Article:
Life and times
Telegraph political editor Gordon Rayner
‘YES, BORIS JOHNSON is still Foreign Secretary,’ says a weary Downing Street spokesman in a familiar ‘Why are you wasting my time with such stupid questions?’ tone. But in the few minutes it takes me to walk back from Number 10 to my desk in Parliament, Boris Johnson will cease to be Foreign Secretary, proving that in politics, there’s no such thing as a stupid question.
This was early July – the start of two of the busiest and most unsettling weeks of the year, if not my career, in Parliament – and the end of a briefing convened to explain the details of the Government’s Brexit White Paper. But after David Davis’s late-night resignation as Brexit Secretary hours before, and with speculation mounting that Mr Johnson would soon follow, listening to half an hour of spin on the facilitated customs arrangement seemed like time I didn’t have.
When you enter Number 10 (which really does involve walking up and knocking on that famous front door), mobiles are confiscated, leaving you cut off from the world. It’s enough to turn a political journalist into a bag of nerves, and also helps to explain why the Boris question was entirely reasonable: none of us could be sure of the answer.
Moments after I got back to my desk, an email marked ‘Statement [OFFICIAL]’ arrived from Downing Street announcing Mr Johnson’s resignation – sent by the same person who had earlier denied he had gone. It was only Monday afternoon, but it felt as if a week had flashed by, such was the pace of events. And we still had the small matter of Donald Trump to come...
FAST FORWARD TO FRIDAY, and after a few more resignations, an explosive Nato summit in Brussels and Trump’s now infamous interview in The Sun, in which he denounced Mrs May’s Brexit plan, I found myself waiting on a pavement in central London at 5.30am for the media transport to Chequers.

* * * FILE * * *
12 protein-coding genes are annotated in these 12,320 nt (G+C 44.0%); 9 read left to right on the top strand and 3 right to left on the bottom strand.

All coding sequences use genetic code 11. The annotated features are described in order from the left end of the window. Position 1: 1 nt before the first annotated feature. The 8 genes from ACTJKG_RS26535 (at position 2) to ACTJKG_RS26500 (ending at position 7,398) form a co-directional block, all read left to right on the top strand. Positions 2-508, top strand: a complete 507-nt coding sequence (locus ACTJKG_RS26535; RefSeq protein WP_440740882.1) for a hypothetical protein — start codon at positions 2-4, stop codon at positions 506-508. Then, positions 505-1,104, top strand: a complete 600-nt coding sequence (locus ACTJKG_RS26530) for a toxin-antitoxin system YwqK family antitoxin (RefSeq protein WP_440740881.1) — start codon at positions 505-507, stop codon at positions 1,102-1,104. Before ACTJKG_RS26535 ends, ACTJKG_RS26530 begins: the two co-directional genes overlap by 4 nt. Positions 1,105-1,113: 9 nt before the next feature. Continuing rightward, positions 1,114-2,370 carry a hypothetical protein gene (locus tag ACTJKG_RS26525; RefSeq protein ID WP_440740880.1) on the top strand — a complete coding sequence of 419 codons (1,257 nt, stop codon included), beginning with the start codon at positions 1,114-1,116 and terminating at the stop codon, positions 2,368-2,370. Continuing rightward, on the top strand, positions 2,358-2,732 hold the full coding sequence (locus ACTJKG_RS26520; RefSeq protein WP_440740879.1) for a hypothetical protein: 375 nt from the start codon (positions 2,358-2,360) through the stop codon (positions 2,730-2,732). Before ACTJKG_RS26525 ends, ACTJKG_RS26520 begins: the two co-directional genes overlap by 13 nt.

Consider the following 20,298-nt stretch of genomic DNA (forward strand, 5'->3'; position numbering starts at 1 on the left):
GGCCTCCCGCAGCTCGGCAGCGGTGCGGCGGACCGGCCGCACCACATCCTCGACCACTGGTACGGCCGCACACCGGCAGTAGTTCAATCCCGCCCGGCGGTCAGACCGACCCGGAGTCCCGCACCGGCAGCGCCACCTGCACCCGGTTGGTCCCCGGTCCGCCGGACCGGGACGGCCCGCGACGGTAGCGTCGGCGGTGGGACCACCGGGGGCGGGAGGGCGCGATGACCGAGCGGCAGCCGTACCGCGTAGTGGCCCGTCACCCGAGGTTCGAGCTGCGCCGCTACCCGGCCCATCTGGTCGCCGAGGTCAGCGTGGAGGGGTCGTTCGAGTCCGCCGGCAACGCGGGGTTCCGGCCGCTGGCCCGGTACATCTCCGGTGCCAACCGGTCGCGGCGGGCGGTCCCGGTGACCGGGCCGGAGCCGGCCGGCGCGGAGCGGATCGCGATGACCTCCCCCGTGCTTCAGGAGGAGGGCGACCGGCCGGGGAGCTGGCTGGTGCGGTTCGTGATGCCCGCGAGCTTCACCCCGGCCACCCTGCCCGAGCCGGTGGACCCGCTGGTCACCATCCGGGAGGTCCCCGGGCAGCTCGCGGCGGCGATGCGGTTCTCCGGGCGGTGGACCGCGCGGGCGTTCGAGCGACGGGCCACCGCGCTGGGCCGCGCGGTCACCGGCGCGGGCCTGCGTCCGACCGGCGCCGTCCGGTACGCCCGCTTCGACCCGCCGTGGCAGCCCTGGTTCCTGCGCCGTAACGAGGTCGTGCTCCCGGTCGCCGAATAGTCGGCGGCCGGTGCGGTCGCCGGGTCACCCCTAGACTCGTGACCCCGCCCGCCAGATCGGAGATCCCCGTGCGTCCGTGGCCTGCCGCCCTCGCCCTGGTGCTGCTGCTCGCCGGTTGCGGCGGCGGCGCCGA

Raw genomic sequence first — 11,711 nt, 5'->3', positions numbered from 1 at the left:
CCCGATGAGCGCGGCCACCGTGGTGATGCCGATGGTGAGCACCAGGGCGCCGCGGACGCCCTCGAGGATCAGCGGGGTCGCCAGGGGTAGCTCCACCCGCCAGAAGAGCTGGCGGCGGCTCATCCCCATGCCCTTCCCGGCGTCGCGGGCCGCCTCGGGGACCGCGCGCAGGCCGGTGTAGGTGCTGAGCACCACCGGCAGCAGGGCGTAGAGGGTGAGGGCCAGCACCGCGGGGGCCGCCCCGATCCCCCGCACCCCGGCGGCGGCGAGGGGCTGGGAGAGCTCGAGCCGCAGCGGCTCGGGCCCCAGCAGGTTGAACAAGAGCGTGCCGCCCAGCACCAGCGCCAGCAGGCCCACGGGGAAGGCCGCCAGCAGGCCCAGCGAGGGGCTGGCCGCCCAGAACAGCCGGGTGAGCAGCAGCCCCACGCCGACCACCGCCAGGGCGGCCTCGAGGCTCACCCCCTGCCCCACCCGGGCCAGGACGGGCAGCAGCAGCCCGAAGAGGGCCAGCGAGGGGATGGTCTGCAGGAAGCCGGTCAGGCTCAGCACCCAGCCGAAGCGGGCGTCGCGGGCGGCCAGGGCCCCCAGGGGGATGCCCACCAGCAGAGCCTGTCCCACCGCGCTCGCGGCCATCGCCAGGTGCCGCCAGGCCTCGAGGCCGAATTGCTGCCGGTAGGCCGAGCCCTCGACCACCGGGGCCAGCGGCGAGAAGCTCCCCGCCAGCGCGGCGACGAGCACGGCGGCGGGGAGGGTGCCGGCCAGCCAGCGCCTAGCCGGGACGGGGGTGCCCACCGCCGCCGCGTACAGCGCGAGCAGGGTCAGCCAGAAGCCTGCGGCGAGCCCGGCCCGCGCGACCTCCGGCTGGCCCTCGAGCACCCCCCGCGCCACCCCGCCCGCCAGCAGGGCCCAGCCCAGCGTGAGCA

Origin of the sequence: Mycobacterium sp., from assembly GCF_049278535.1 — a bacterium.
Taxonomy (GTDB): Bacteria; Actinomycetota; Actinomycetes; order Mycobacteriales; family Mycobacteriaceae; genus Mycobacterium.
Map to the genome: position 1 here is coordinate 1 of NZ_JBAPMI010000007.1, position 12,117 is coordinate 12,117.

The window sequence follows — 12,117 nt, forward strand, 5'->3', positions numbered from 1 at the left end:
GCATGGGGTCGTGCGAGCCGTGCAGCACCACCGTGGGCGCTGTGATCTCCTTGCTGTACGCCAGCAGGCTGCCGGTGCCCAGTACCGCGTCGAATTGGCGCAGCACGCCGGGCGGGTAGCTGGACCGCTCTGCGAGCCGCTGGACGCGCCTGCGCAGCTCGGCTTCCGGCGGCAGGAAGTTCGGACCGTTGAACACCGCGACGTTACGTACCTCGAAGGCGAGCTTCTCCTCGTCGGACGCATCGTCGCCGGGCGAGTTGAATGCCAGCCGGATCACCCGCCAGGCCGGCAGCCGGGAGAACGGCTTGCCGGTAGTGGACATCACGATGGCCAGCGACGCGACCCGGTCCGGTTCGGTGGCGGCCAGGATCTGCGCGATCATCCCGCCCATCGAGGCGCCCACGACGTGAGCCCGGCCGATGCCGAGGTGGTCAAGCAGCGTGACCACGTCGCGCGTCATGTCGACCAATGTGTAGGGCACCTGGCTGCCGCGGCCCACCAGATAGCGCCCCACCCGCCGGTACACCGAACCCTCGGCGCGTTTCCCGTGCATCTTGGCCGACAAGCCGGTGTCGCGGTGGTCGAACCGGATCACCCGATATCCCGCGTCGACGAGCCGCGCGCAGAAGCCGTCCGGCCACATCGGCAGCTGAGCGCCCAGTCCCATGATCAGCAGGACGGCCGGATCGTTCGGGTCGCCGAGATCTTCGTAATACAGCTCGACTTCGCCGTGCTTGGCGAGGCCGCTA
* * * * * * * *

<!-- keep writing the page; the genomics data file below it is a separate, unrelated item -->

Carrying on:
Mrs May’s press conference with Mr Trump was scheduled for 1.40pm, but US security demands are such that reporters were ordered to rendezvous at 6am to be searched ahead of the 40-mile coach trip to Buckinghamshire.
Trump’s arrival there, in a thudding formation of five helicopters, was rather more impressive than ours, and felt like an invasion rather than a visit. To paraphrase the Eurosceptics, Chequers had briefly become a vassal state of America.
We were eventually ushered on to the lawn for the press conference. And then, there he was. The Donald. Holding Theresa May’s hand (is that now their trademark?) as they walked down the steps to the dais before commencing a press conference that did not disappoint.
Watching Trump when May was speaking, I was struck by just how much of a caricature he is. Surveying the scene with that chin-up pose borrowed from Mussolini, I couldn’t help wondering if he was involuntarily doing an impression of Alec Baldwin doing an impression of him. And his hands, disappointingly, weren’t tiny at all.
ON THE FINAL Wednesday before Parliament’s summer recess, May endured a Brexit-fuelled afternoon from hell. Within six hours, she faced Prime Minister’s Questions, a marathon grilling by an all-party committee, a showdown with her backbenchers at the 1922 Committee, and Boris Johnson’s resignation speech. What better way to end the day than a drinks reception at Number 10?
It’s hard to know who felt more uncomfortable – the journalists or Mrs May. Small talk is not exactly her favourite pastime. Moving between guests, she straight-batted all comers like her hero Geoffrey Boycott, leaving us all staring at the ground awkwardly. I wonder if Trump had the same experience?
Trump’s arrival, in a thudding formation of helicopters, felt like an invasion rather than a visit